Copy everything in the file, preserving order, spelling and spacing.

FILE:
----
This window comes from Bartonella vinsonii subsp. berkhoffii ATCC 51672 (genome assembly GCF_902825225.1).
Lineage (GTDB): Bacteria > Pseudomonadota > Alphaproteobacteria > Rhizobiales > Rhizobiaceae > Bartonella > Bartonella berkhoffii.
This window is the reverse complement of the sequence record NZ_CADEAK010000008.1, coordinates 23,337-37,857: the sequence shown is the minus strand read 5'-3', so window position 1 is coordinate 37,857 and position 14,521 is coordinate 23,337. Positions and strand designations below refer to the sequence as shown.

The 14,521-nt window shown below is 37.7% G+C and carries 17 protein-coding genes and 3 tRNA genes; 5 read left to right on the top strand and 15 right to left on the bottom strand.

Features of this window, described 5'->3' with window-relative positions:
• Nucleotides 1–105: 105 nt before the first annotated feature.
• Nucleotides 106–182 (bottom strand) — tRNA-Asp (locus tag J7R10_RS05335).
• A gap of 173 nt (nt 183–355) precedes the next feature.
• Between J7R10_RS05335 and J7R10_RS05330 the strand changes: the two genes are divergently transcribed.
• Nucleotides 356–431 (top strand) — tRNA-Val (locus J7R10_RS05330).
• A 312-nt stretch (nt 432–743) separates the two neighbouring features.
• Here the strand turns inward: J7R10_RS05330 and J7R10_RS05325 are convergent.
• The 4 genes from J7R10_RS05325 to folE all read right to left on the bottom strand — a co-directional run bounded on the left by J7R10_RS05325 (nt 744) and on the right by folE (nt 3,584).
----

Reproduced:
This window comes from Bartonella vinsonii subsp. berkhoffii ATCC 51672 (genome assembly GCF_902825225.1).
Lineage (GTDB): Bacteria > Pseudomonadota > Alphaproteobacteria > Rhizobiales > Rhizobiaceae > Bartonella > Bartonella berkhoffii.
This window is the reverse complement of the sequence record NZ_CADEAK010000008.1, coordinates 23,337-37,857: the sequence shown is the minus strand read 5'-3', so window position 1 is coordinate 37,857 and position 14,521 is coordinate 23,337. Positions and strand designations below refer to the sequence as shown.

The 14,521-nt window shown below is 37.7% G+C and carries 17 protein-coding genes and 3 tRNA genes; 5 read left to right on the top strand and 15 right to left on the bottom strand.

Features of this window, described 5'->3' with window-relative positions:
• Nucleotides 1–105: 105 nt before the first annotated feature.
• Nucleotides 106–182 (bottom strand) — tRNA-Asp (locus tag J7R10_RS05335).
• A gap of 173 nt (nt 183–355) precedes the next feature.
• Between J7R10_RS05335 and J7R10_RS05330 the strand changes: the two genes are divergently transcribed.
• Nucleotides 356–431 (top strand) — tRNA-Val (locus J7R10_RS05330).
• A 312-nt stretch (nt 432–743) separates the two neighbouring features.
• Here the strand turns inward: J7R10_RS05330 and J7R10_RS05325 are convergent.
• The 4 genes from J7R10_RS05325 to folE all read right to left on the bottom strand — a co-directional run bounded on the left by J7R10_RS05325 (nt 744) and on the right by folE (nt 3,584).